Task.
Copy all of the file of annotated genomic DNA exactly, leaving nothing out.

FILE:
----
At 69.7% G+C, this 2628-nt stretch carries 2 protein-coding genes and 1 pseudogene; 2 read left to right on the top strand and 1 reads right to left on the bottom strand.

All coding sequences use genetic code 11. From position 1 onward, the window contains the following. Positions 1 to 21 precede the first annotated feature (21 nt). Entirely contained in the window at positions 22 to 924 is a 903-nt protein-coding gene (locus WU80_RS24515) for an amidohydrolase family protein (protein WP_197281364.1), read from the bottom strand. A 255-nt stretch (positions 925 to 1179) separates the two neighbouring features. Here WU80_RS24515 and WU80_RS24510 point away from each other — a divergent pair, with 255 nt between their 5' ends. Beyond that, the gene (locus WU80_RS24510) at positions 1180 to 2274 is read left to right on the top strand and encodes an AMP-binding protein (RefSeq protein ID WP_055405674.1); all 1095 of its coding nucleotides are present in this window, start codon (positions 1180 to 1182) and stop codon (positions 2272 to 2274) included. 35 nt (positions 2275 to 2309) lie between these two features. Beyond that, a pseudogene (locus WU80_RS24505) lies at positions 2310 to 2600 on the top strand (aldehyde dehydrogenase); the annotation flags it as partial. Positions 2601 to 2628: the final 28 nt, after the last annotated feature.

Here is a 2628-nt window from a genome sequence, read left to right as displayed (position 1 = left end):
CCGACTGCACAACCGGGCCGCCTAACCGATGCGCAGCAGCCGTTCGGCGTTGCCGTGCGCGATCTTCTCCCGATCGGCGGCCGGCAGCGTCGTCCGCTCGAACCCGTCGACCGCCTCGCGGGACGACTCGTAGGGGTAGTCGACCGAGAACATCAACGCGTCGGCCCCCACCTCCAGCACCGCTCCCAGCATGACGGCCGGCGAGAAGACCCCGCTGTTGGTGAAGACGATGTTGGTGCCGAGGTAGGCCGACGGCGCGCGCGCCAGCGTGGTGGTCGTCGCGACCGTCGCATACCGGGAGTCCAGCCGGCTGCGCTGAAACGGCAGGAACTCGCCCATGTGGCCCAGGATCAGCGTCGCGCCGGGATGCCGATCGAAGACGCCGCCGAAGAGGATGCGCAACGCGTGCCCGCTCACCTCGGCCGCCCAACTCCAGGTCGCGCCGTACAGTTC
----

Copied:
At 69.7% G+C, this 2628-nt stretch carries 2 protein-coding genes and 1 pseudogene; 2 read left to right on the top strand and 1 reads right to left on the bottom strand.

All coding sequences use genetic code 11. From position 1 onward, the window contains the following. Positions 1 to 21 precede the first annotated feature (21 nt). Entirely contained in the window at positions 22 to 924 is a 903-nt protein-coding gene (locus WU80_RS24515) for an amidohydrolase family protein (protein WP_197281364.1), read from the bottom strand. A 255-nt stretch (positions 925 to 1179) separates the two neighbouring features. Here WU80_RS24515 and WU80_RS24510 point away from each other — a divergent pair, with 255 nt between their 5' ends. Beyond that, the gene (locus WU80_RS24510) at positions 1180 to 2274 is read left to right on the top strand and encodes an AMP-binding protein (RefSeq protein ID WP_055405674.1); all 1095 of its coding nucleotides are present in this window, start codon (positions 1180 to 1182) and stop codon (positions 2272 to 2274) included. 35 nt (positions 2275 to 2309) lie between these two features. Beyond that, a pseudogene (locus WU80_RS24505) lies at positions 2310 to 2600 on the top strand (aldehyde dehydrogenase); the annotation flags it as partial. Positions 2601 to 2628: the final 28 nt, after the last annotated feature.

Here is a 2628-nt window from a genome sequence, read left to right as displayed (position 1 = left end):
CCGACTGCACAACCGGGCCGCCTAACCGATGCGCAGCAGCCGTTCGGCGTTGCCGTGCGCGATCTTCTCCCGATCGGCGGCCGGCAGCGTCGTCCGCTCGAACCCGTCGACCGCCTCGCGGGACGACTCGTAGGGGTAGTCGACCGAGAACATCAACGCGTCGGCCCCCACCTCCAGCACCGCTCCCAGCATGACGGCCGGCGAGAAGACCCCGCTGTTGGTGAAGACGATGTTGGTGCCGAGGTAGGCCGACGGCGCGCGCGCCAGCGTGGTGGTCGTCGCGACCGTCGCATACCGGGAGTCCAGCCGGCTGCGCTGAAACGGCAGGAACTCGCCCATGTGGCCCAGGATCAGCGTCGCGCCGGGATGCCGATCGAAGACGCCGCCGAAGAGGATGCGCAACGCGTGCCCGCTCACCTCGGCCGCCCAACTCCAGGTCGCGCCGTACAGTTC